URBANA University of Illinois researchers recently identified a new soybean aphid biotype that can multiply on aphid-resistant soybean varieties. Soybean aphids are the No. 1 insect threat to soybean production in the North Central region of the United States.
Last year, aphid infestation on soybean was high enough that many growers had to spray their fields to control aphids. Despite this, many aphids survived and took flight last fall causing a public nuisance. Migrating soybean aphids have delayed Major League baseball games, closed outdoor cafes and curtailed outdoor activities.
The soybean aphid is the only soybean insect pest known to have multiple biotypes, said Glen Hartman, U of I professor of crop sciences and USDA research plant pathologist. When farmers plant aphid-resistant soybean varieties, they provide protection against Biotype 1. However, recent research indicates that Biotype 2, which was first discovered in 2006, can overcome some aphid-resistant varieties.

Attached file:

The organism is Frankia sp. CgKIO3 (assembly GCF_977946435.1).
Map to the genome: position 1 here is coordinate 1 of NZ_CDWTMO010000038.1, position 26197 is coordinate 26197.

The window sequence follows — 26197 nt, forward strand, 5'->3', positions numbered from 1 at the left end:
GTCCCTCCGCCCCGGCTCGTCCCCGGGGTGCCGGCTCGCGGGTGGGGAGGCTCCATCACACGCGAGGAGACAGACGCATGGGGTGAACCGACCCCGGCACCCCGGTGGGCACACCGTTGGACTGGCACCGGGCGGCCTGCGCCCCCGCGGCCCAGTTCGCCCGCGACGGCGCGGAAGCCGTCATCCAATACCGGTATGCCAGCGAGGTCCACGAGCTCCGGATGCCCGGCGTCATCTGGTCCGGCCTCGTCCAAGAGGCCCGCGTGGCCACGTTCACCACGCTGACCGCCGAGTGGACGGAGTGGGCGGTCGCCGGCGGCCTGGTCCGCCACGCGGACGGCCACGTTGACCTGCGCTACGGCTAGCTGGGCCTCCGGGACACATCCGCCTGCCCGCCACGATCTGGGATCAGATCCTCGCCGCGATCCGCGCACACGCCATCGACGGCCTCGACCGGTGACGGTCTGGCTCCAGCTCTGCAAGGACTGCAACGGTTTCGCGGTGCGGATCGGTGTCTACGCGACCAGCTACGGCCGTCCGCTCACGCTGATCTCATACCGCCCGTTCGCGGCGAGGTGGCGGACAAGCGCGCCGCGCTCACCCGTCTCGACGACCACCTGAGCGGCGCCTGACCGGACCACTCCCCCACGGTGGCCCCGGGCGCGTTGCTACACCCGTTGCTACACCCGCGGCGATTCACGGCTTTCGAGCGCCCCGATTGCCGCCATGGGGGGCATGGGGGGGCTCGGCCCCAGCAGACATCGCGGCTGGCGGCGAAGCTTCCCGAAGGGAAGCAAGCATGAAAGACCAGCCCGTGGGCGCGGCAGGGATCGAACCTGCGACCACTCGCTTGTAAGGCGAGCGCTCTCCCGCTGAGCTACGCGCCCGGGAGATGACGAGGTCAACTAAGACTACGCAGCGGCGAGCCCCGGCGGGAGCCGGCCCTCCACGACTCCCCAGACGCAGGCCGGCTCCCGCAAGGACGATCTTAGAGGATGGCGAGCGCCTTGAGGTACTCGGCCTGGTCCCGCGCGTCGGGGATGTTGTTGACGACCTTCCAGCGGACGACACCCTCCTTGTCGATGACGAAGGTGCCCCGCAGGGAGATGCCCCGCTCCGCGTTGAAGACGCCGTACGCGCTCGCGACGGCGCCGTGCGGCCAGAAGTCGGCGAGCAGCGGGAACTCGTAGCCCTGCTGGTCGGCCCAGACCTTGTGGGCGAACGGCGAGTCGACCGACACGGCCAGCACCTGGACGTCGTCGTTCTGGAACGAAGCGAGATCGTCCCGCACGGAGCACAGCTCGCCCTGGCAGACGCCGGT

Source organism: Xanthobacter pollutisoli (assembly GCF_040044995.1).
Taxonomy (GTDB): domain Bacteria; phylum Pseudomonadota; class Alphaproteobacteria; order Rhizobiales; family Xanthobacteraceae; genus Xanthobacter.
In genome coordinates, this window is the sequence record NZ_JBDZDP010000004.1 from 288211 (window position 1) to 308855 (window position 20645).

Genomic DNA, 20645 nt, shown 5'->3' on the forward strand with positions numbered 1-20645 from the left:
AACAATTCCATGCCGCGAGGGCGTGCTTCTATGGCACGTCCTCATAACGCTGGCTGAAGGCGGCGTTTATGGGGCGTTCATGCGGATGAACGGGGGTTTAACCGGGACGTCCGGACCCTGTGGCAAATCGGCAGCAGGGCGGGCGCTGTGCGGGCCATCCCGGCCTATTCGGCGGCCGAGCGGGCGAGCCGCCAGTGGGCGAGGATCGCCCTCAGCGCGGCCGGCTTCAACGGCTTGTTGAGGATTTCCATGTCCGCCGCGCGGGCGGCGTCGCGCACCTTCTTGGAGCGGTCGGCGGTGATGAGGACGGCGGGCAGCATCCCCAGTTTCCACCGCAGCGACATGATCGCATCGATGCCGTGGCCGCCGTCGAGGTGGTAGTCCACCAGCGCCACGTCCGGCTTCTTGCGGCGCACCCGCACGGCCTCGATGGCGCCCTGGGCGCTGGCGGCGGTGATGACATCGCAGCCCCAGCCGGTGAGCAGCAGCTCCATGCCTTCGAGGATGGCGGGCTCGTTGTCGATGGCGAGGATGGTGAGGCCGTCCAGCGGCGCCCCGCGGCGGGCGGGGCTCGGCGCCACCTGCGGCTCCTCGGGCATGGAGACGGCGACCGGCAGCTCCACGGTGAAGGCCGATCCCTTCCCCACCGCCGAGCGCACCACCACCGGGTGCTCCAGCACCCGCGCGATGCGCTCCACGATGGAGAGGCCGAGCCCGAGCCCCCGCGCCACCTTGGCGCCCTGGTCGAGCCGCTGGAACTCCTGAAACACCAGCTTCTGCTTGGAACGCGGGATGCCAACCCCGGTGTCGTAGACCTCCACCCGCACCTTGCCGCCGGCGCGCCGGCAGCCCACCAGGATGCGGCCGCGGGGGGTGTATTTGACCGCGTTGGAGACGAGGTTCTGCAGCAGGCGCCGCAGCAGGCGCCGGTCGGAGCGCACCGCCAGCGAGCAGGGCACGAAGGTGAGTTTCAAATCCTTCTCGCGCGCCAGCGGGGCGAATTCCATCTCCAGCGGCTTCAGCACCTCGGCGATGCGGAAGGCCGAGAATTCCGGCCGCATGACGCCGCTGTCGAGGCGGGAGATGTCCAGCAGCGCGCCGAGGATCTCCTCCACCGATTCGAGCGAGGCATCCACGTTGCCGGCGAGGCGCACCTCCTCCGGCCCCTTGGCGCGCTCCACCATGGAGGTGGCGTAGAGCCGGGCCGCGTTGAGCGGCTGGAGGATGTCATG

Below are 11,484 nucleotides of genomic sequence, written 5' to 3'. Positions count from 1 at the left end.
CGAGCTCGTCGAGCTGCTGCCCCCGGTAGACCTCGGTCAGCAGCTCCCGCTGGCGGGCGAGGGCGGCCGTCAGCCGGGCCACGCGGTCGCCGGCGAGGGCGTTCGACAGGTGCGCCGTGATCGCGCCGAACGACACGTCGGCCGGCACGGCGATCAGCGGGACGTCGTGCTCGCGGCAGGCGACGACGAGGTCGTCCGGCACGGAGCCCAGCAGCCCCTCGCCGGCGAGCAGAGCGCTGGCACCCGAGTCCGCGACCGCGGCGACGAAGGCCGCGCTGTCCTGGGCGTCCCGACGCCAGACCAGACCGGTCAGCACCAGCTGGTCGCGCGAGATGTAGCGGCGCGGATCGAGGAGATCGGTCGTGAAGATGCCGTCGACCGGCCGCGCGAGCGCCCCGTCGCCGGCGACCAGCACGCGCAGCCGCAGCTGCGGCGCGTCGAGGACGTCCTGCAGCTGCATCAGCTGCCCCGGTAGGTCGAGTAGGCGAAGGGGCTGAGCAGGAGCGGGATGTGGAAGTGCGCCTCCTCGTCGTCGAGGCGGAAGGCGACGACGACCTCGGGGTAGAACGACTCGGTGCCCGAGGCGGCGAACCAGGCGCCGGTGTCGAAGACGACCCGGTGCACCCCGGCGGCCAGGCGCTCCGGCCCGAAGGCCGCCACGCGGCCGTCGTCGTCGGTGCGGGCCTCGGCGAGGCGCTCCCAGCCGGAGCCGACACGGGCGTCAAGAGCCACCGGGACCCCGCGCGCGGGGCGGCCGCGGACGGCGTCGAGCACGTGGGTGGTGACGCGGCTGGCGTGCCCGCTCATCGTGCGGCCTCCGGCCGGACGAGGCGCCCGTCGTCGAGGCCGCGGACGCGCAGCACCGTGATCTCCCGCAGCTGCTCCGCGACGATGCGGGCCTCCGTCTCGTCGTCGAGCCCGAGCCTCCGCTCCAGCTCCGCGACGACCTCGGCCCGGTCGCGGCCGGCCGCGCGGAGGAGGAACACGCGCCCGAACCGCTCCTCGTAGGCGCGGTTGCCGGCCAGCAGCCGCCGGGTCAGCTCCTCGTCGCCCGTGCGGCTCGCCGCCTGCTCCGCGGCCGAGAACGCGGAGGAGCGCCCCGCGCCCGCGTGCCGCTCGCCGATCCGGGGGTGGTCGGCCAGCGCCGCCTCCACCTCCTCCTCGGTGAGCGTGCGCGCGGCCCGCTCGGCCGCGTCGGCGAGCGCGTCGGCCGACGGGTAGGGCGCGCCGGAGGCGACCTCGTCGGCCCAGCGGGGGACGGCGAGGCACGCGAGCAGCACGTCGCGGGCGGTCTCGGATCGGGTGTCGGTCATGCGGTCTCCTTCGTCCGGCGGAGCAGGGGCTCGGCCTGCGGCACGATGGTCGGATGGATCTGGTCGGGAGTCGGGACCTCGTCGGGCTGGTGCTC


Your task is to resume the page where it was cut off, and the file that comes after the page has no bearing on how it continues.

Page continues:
The most recently identified soybean aphid, Biotype 3, was discovered in Springfield Fen, Ind., on an overwintering host, glossy buckthorn. Biotype 3 has not been found outside of this location to date and is not distinguishable by its appearance.
Researchers identified Biotype 3 by testing this aphid on soybean plants with known resistance genes. They found it was capable of feeding and multiplying on varieties carrying the resistance genes Rag1 and Rag2.
"Identifying a biotype that can overcome Rag1 and Rag2 resistance, even before soybean varieties with these resistance genes were deployed in production, suggests high variability in virulence within soybean aphid populations," said Curt Hill, U of I principal research specialist. "This gives the pest a high potential to adapt to and reduce the effective life of resistance genes deployed in production."
What does this mean for soybean farmers? A limited number of soybean varieties
|Contact: Jennifer Shike|
University of Illinois at Urbana-Champaign